To name Stan Brakhage, Kenneth Anger, Shirley Clarke, Bruce Conner, Oskar Fischinger, Nathaniel Dorsky, Ernie Gehr, Ken Jacobs and Lewis Klahr is to merely scratch the surface of the inestimable wealth stored in the Canyon Cinema collection of 16mm and 35mm prints and DVDs. In the early 60s, George Lucas, still in his teens, would drive out to Canyon, California to watch informal screenings in Bruce Baillie's backyard before Canyon Cinema, Inc was founded as a distribution company in 1967. It's since grown to around 320 members worldwide and the collection currently boasts more than 3200 films and DVDs. And it's in trouble.
Executive Director Dominic Angerame has sent "a very serious letter," an open plea for help to the film community in which he outlines the scenario — an overall decline in rentals, sales, distribution fees, bank interest and occasional donations — that has led to the very real possibility that Canyon may go out of business within two years. "In short, we need any tangible help or advice that our community, or other contacts that might be able to offer."
The Board of Directors has already approached governmental institutions, but to no avail: "The five other major distributors of experimental film which are located in New York, Paris, Toronto, Vienna and London now receive substantial funding from government agencies on both a national and local level. These distributors, despite the fact they are 'small businesses' are recognized as irreplaceable cultural entities which like any other municipal arts organization such as a symphony orchestra need additional support in order to survive. This is far more difficult in the United States."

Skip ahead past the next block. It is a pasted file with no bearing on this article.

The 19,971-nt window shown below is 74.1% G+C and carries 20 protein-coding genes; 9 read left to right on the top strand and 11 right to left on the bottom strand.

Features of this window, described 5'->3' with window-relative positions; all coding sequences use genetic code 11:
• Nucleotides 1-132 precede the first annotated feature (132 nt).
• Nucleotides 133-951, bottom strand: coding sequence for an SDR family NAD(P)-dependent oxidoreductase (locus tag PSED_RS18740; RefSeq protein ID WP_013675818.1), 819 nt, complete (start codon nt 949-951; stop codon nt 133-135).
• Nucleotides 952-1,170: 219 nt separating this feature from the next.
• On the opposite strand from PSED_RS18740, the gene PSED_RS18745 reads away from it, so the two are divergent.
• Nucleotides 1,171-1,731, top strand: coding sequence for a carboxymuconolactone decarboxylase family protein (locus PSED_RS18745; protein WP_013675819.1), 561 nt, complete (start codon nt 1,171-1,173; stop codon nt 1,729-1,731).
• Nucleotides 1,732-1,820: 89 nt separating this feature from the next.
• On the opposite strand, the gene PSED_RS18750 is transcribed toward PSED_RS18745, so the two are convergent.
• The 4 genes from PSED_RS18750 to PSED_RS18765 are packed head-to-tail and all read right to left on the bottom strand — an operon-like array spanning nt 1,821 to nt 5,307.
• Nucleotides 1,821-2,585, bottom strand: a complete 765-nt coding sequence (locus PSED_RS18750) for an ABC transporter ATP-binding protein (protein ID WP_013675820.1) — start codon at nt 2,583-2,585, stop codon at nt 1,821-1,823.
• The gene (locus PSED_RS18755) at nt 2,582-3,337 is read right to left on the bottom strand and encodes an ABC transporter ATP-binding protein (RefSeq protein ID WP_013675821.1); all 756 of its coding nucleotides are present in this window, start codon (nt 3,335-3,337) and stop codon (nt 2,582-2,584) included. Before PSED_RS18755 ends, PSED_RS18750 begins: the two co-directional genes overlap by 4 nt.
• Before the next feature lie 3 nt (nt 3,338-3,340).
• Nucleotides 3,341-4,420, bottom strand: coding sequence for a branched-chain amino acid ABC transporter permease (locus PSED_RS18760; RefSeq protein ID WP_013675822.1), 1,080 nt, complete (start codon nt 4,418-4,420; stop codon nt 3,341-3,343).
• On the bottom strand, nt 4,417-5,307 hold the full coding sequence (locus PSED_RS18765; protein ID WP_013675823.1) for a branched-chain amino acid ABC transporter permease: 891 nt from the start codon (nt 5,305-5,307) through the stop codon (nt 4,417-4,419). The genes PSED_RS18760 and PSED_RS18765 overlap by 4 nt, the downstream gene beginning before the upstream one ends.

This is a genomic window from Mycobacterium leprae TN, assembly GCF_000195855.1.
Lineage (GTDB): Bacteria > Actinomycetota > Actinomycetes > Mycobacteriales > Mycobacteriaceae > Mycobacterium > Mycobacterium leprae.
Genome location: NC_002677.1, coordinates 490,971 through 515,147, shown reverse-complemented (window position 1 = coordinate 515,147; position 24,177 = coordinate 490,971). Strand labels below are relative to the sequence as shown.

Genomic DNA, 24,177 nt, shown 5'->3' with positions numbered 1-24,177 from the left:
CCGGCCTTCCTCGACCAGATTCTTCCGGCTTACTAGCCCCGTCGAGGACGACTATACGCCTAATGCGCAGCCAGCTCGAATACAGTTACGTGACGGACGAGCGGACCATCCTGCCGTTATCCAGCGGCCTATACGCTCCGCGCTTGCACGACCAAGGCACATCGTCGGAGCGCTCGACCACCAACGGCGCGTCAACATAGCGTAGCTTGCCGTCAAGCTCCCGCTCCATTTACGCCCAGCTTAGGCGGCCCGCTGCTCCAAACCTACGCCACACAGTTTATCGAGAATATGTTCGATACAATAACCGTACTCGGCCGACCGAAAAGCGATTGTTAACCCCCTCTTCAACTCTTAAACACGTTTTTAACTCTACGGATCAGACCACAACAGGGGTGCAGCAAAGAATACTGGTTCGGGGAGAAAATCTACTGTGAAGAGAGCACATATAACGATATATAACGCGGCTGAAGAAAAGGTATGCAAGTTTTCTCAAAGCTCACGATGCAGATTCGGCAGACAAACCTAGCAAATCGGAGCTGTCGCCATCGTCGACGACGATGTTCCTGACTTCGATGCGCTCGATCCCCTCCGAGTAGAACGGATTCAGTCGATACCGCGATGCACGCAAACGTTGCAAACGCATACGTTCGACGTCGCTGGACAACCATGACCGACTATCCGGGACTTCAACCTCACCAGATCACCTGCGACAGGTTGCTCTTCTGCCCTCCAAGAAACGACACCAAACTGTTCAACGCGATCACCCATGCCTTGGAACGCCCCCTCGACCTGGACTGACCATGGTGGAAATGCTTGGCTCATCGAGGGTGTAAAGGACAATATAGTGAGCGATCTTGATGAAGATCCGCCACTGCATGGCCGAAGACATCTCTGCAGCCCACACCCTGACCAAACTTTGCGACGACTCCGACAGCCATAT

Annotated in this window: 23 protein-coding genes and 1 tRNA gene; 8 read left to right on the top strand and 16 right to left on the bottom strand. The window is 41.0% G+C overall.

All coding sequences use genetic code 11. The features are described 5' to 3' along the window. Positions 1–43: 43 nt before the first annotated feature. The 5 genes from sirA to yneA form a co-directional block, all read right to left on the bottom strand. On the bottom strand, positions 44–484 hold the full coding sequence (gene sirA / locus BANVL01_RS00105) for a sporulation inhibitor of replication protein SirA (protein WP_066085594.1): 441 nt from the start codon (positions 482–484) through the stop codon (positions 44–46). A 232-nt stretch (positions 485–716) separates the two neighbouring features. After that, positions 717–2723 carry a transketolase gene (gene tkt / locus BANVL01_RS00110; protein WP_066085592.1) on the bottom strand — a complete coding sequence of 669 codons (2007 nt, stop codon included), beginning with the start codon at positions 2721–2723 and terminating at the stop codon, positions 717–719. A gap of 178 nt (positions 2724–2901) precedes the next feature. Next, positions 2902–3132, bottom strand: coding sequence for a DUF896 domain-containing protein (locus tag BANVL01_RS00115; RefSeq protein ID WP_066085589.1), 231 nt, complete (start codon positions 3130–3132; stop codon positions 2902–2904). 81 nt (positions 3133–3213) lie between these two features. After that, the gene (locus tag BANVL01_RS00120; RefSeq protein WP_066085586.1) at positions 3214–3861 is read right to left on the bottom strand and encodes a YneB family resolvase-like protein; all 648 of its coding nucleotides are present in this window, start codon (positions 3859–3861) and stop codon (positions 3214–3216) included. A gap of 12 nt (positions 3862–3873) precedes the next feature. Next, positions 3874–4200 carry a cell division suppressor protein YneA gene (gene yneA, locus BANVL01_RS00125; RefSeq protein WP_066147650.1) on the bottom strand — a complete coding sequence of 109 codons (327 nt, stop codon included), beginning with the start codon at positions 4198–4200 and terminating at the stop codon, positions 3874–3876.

Lucasfilm Foundation has offered support in the past, but evidently, they've indicated that those funds will be drying up. Canyon has approached the Museum of Modern Art in San Francisco, Pacific Film Archives and the Stanford University Media Library, but: "So far these organizations do not have the interest or resources to engage Canyon. There may be other film/art organizations that might want to form a relationship with Canyon (possibly outside the Bay Area). The idea is that Canyon's unique film collection and distribution skills would be preserved under their protection."
Angerame spells out a few more possible solutions under consideration; he and the Board are not looking simply for outright funding. They're looking for ideas that would make Canyon a sustainable, ongoing concern. At the bottom of the letter, there's space for posting replies.